It became clear to a growing layer of oil workers that the regime's promises were empty. One-day strikes and protests continue across Khuzestan, demanding: the payment of unpaid wages, renewal insurance, full-time contracts, rehiring of blacklisted workers, 10 days off monthly after 20 days work, and a 12 million toman minimum wage. All these demands come from the national strike, showing the enormous authority and influence that the organising council continues to have.
At the same time, the regime used the end of the national strike to blacklist and even arrest radical workers, especially those linked to the organising council. The regime, fearful of the sway of the organising committee, tried to impose Islamic workers’ councils upon the workers, which were met by a call for a boycott. In Ilam, only 113 petrochemical workers out of thousands participated in the formation of this committee, forcing the regime to give up in embarrassment.
It is only a matter of time until a new national strike of the oil workers breaks out. It is necessary for oil workers to unite their struggle with the rest of the working class in a common fight against the capitalists.
The bankruptcy of the Islamic Republic!
For the past three years, the Islamic Republic has faced an unprecedented wave of strikes, protests and even three uprisings. Moreover, the July 2021 presidential elections were met with a massive boycott. All this shows the revolutionary mood rapidly developing in society.
But the movement faces an obstacle: the lack of bold leadership. Without national, independent working-class organisations, these struggles were doomed to become isolated, and were swiftly suppressed.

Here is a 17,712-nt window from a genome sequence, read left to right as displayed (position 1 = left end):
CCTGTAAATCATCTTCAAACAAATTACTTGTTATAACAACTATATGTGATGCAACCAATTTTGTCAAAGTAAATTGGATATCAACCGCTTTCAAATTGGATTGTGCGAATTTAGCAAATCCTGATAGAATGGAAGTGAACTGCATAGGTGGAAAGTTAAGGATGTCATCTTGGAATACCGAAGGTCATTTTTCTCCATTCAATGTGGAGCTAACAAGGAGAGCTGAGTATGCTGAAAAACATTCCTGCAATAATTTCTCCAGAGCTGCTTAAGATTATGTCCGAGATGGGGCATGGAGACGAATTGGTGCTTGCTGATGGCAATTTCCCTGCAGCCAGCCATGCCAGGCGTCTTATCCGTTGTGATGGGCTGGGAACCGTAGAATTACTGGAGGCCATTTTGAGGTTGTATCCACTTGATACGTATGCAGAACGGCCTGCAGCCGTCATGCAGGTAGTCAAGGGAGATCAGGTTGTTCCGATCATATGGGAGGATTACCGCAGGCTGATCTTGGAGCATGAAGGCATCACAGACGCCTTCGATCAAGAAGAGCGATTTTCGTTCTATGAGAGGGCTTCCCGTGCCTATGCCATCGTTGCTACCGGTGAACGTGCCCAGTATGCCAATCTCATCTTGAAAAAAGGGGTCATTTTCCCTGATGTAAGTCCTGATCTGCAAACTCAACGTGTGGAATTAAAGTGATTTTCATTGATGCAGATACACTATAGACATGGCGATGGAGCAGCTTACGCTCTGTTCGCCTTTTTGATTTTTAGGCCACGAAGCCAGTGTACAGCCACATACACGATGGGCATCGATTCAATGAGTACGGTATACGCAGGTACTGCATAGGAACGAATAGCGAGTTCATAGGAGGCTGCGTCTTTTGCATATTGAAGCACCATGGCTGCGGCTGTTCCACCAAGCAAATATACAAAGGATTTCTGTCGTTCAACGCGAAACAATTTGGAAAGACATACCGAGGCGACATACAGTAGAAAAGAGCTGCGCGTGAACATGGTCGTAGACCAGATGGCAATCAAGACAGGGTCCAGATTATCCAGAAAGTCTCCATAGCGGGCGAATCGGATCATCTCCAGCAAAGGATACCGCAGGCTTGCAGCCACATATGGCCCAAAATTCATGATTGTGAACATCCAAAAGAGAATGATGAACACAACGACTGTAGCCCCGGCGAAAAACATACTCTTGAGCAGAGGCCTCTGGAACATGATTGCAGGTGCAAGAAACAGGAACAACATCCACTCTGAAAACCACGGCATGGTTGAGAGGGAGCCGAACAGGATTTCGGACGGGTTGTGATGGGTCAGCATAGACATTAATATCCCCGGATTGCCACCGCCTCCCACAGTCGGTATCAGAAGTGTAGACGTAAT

The regime has also used the lack of leadership to sow confusion among the workers, especially via the regime-led workers’ organisations.
However, the regime is also backed into a corner by US-led sanctions, with negotiations seemingly going nowhere. Appeals to national unity and Islam have long ceased to have any effect. The regime likewise cannot continue printing money to fund its budget deficit, with inflation already at over 60 percent.
Instead, the government proposed an austerity budget for the next Iranian year (March 2021 - March 2022), cutting 18 percent from the previous budget. With the regime running out of foreign currency, subsidies for the import of basic goods will be halved, with soaring inflation expected. The retirement age will be raised and pensions will decrease. The minimum wage is to be abolished in rural areas. It is clear that this is an onslaught against the working class.
Aside from cuts, the government deficit is to be eliminated by a 63 percent increase in taxation, and continued privatisations. It will not be the capitalists paying; tax evasion is over 100 thousands billion tomans a year, a third of the state budget. It will be the already impoverished middle class, workers and farmers paying.
The Iranian masses have already been pushed to the brink of starvation. Even according to official figures, two-thirds of the population lives under the poverty line. Already, 30 trade unions have made a joint statement against the budget, describing it as an attempt “to further cheapen labour and drain more blood from the working class, and the rest of the toiling masses, to feed the parasitic capitalists”. They have said that they “will not remain silent if [the budget] is approved.”